Akin to having students in a cooking course read cookbooks all semester but never enter a kitchen. A brief introduction that explains how the collection actually came together would provide some useful rhetorical context. Thank you! I'm not sure this book is intended to be a comprehensive look at writing. Rather, it is a compilation of essays that's highly modular and flexible. That said, it does cover writing topics about as comprehensively as is possible for this format. I found this book highly accurate, which is rare for a book of this type. Because so much of the writing process is different for different people and situations, it's challenging to make a book on process that's 'accurate' throughout.

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This one framed issues in writing in the right way, something that I really like for the composition classroom, where many texts are still in the old mode of talking about 'modes' of writing, rather that 'context' and 'genre,' which is a real strength of this text. My comment above on accuracy applies here. The book is written with an awareness of best-practices in composition pedagogy, encouraging students to think about the rhetorical situation, rather than looking at writing as a process of following rigid rules. While it varies from essay to essay, the book is overall quite accessible, speaking about complex issues with relevant and easy-to-understand examples.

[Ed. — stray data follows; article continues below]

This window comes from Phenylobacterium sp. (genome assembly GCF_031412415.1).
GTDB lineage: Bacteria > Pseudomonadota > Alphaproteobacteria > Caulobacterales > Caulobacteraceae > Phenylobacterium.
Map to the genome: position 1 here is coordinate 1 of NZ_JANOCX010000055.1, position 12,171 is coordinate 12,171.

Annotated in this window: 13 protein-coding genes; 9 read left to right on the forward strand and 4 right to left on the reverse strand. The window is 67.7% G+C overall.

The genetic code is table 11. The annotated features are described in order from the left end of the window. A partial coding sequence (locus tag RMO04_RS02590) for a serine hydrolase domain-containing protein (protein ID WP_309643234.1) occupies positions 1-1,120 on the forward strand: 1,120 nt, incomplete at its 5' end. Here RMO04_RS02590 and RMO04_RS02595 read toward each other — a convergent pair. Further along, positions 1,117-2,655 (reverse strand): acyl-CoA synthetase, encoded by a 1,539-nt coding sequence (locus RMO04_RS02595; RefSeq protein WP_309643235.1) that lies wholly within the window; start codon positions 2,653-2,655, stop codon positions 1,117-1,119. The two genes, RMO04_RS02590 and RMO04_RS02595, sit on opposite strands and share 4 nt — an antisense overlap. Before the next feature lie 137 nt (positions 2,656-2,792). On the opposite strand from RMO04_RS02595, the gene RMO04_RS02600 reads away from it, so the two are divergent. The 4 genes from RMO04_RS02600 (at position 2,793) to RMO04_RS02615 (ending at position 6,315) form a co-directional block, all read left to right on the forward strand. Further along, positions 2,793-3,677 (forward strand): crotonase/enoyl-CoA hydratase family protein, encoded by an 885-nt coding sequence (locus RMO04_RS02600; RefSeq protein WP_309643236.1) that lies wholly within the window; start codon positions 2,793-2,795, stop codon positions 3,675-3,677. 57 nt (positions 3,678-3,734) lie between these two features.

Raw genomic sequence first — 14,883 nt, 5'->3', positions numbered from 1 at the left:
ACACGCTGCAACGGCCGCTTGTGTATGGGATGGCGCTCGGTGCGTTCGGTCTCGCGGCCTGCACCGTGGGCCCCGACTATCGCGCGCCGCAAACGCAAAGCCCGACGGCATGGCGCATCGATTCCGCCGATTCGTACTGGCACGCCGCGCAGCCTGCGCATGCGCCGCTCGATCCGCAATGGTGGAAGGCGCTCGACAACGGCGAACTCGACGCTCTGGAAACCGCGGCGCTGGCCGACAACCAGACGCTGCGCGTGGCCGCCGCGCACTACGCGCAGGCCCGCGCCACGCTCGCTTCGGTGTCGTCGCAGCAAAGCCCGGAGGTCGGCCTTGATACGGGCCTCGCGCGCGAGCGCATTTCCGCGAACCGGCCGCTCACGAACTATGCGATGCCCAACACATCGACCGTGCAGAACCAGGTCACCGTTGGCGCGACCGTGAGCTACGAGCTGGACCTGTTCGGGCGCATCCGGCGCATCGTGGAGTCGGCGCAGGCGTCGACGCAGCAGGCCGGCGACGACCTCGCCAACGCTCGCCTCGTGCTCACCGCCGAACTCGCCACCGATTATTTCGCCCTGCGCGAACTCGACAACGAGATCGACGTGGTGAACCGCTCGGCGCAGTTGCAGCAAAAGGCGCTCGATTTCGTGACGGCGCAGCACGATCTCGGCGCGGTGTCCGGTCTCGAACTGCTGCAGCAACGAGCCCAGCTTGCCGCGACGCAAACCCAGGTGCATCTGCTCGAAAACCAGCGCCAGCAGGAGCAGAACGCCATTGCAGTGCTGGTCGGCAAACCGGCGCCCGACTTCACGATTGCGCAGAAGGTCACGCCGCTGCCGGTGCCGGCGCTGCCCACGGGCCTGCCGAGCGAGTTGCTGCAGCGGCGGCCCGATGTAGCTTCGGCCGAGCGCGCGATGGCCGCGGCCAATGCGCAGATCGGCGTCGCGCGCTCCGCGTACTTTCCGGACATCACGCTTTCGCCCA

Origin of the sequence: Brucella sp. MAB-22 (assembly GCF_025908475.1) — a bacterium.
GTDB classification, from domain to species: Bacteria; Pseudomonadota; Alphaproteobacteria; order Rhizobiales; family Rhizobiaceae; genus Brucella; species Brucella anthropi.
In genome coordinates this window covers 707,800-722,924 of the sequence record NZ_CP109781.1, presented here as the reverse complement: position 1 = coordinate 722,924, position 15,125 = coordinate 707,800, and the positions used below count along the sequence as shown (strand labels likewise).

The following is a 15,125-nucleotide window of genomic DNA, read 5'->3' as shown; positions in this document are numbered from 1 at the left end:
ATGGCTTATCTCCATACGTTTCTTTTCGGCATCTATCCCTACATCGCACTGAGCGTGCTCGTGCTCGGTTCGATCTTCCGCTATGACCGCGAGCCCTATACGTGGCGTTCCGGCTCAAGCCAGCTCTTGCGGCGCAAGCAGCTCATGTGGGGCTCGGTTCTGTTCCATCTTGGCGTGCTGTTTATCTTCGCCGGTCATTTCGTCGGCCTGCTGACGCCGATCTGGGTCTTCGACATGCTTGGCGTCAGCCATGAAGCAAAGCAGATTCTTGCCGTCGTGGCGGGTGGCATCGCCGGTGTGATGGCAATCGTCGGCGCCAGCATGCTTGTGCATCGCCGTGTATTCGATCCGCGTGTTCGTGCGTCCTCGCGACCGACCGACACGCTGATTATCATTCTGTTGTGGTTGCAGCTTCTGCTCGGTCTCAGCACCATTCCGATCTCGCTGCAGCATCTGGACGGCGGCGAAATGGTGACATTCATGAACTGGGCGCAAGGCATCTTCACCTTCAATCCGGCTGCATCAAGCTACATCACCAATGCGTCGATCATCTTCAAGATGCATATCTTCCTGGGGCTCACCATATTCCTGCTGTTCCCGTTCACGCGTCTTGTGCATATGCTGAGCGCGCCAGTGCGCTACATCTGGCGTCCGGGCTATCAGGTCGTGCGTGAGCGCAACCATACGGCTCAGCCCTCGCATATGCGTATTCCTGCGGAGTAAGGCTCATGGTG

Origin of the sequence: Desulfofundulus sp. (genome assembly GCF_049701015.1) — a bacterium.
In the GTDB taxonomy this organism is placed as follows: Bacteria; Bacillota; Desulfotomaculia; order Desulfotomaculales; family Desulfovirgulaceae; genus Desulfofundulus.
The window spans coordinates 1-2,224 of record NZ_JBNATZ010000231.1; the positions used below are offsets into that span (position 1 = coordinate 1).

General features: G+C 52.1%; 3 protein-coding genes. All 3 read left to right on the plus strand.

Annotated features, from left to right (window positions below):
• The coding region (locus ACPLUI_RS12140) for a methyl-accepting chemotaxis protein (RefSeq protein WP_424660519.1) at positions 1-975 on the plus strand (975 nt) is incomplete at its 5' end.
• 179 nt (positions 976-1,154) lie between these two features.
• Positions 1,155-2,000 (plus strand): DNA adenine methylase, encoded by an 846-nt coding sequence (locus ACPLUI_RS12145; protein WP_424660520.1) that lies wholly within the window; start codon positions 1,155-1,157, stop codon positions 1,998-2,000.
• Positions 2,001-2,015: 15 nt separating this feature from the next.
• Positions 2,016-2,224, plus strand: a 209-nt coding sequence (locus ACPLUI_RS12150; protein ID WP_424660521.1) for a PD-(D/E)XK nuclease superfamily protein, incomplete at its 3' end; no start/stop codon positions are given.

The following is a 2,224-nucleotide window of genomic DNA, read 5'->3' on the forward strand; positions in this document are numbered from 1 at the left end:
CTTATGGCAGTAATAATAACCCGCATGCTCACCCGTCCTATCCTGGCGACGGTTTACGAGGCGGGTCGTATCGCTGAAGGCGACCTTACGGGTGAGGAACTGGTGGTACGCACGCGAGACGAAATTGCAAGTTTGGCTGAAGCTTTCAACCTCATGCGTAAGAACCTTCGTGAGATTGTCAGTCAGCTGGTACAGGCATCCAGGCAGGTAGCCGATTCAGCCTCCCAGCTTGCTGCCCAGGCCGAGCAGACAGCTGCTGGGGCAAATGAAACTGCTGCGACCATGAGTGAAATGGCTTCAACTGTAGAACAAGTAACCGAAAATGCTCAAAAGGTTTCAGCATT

In several essays, I was very impressed with how the writers demystify complex processes; this is exactly what I'm looking for in the comp classroom. It feels a little unfair to judge the book on this parameter, as it is a collection of essays. However, as a collection of essays, the book had great unity of purpose and vision, and is arranged in a way that makes it flow well for use in composition classes. While terminology is not always consistent, each essay does a good job of situating the reader and helping to explain complex information.